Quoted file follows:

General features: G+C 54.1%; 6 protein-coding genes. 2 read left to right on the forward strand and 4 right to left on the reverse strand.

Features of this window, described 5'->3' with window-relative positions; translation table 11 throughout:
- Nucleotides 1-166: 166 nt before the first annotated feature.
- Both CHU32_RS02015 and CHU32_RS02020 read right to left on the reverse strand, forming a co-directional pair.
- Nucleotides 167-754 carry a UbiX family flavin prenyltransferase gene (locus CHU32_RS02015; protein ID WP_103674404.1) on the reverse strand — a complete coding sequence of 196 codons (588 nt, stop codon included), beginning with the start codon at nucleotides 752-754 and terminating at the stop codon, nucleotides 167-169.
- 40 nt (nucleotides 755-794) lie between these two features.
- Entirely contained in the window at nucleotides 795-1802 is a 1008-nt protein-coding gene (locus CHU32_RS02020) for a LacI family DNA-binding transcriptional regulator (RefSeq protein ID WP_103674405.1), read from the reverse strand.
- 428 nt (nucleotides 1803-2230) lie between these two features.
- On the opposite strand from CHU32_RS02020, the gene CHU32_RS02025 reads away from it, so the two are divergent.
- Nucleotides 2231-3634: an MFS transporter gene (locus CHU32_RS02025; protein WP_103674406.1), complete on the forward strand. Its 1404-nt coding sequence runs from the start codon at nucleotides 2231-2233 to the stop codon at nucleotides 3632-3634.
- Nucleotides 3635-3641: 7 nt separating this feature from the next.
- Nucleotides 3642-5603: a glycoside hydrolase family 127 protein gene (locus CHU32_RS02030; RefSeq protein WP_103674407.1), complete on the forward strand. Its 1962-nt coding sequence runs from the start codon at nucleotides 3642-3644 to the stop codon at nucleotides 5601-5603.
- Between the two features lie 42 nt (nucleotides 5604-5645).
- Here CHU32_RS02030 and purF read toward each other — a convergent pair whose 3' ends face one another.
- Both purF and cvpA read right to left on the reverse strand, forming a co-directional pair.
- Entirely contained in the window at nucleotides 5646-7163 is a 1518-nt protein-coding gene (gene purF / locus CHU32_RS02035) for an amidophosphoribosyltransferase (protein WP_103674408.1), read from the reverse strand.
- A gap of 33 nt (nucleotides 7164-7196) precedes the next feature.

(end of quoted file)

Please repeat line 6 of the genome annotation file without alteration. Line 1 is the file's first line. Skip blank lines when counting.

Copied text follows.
- 40 nt (nucleotides 755-794) lie between these two features.